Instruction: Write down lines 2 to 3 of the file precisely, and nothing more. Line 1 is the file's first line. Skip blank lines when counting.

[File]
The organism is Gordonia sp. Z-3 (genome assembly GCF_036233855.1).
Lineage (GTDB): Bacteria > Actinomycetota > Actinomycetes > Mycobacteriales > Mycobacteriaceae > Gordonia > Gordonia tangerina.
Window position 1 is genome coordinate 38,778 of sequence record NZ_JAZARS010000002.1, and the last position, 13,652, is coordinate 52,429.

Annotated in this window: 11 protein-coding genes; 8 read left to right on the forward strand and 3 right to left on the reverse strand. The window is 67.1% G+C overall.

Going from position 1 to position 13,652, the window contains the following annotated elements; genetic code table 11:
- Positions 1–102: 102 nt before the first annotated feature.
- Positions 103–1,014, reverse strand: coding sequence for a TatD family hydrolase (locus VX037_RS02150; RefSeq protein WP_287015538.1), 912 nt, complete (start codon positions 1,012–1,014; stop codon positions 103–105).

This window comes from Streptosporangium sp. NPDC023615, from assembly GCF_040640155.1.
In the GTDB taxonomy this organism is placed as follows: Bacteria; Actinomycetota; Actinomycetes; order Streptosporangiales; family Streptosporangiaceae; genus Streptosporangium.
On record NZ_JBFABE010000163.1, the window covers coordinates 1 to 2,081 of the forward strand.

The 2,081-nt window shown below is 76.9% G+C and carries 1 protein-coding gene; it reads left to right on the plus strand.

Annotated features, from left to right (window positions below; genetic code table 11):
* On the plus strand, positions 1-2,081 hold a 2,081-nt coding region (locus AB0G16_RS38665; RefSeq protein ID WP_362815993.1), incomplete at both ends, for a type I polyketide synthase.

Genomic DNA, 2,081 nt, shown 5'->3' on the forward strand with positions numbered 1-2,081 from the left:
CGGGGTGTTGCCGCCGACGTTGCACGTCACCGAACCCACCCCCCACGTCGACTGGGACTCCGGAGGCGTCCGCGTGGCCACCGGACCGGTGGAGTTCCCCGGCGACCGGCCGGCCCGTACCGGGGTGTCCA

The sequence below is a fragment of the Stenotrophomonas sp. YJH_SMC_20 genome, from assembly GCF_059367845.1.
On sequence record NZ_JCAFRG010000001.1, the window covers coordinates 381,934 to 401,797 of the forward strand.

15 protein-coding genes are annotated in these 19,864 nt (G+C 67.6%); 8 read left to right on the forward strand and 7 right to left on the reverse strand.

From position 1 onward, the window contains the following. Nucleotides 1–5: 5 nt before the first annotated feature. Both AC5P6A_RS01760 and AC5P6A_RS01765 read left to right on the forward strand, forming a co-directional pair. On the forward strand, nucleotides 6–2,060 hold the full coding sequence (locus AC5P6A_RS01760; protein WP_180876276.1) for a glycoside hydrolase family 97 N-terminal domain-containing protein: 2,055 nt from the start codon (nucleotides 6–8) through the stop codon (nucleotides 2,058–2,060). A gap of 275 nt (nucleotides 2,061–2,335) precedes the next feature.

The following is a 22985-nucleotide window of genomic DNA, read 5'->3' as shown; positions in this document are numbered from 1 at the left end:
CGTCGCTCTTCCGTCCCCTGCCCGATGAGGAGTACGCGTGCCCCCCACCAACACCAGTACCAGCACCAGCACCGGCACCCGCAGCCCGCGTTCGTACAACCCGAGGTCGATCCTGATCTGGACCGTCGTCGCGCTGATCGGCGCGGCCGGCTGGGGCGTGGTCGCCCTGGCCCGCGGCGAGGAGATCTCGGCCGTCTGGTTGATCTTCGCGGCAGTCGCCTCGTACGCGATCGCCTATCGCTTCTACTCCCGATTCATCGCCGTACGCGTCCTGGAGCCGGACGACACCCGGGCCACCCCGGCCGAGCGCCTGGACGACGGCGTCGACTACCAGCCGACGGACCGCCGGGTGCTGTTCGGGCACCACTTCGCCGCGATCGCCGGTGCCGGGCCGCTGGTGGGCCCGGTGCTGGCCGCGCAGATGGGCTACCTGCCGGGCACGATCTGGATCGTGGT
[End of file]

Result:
Lineage (GTDB): Bacteria > Actinomycetota > Actinomycetes > Mycobacteriales > Mycobacteriaceae > Gordonia > Gordonia tangerina.
Window position 1 is genome coordinate 38,778 of sequence record NZ_JAZARS010000002.1, and the last position, 13,652, is coordinate 52,429.